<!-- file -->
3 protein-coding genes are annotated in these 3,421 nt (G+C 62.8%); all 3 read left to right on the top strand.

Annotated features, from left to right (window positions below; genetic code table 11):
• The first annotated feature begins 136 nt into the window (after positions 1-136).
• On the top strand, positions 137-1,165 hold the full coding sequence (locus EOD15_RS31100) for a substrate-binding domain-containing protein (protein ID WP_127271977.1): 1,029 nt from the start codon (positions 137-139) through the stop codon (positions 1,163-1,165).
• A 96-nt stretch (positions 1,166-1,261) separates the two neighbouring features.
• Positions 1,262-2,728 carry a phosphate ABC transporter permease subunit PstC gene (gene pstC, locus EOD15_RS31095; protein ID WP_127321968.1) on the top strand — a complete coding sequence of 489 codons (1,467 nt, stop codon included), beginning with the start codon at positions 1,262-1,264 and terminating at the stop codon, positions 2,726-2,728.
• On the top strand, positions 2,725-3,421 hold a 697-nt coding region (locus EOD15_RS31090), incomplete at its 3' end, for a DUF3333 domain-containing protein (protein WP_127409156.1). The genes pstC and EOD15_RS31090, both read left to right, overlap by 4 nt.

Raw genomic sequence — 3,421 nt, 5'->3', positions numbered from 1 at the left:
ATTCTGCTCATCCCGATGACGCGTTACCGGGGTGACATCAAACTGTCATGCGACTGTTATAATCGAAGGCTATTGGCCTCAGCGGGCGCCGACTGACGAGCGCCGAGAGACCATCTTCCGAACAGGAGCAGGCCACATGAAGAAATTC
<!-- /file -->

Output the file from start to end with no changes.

3 protein-coding genes are annotated in these 3,421 nt (G+C 62.8%); all 3 read left to right on the top strand.

Annotated features, from left to right (window positions below; genetic code table 11):
• The first annotated feature begins 136 nt into the window (after positions 1-136).
• On the top strand, positions 137-1,165 hold the full coding sequence (locus EOD15_RS31100) for a substrate-binding domain-containing protein (protein ID WP_127271977.1): 1,029 nt from the start codon (positions 137-139) through the stop codon (positions 1,163-1,165).
• A 96-nt stretch (positions 1,166-1,261) separates the two neighbouring features.
• Positions 1,262-2,728 carry a phosphate ABC transporter permease subunit PstC gene (gene pstC, locus EOD15_RS31095; protein ID WP_127321968.1) on the top strand — a complete coding sequence of 489 codons (1,467 nt, stop codon included), beginning with the start codon at positions 1,262-1,264 and terminating at the stop codon, positions 2,726-2,728.
• On the top strand, positions 2,725-3,421 hold a 697-nt coding region (locus EOD15_RS31090), incomplete at its 3' end, for a DUF3333 domain-containing protein (protein WP_127409156.1). The genes pstC and EOD15_RS31090, both read left to right, overlap by 4 nt.

Raw genomic sequence — 3,421 nt, 5'->3', positions numbered from 1 at the left:
ATTCTGCTCATCCCGATGACGCGTTACCGGGGTGACATCAAACTGTCATGCGACTGTTATAATCGAAGGCTATTGGCCTCAGCGGGCGCCGACTGACGAGCGCCGAGAGACCATCTTCCGAACAGGAGCAGGCCACATGAAGAAATTC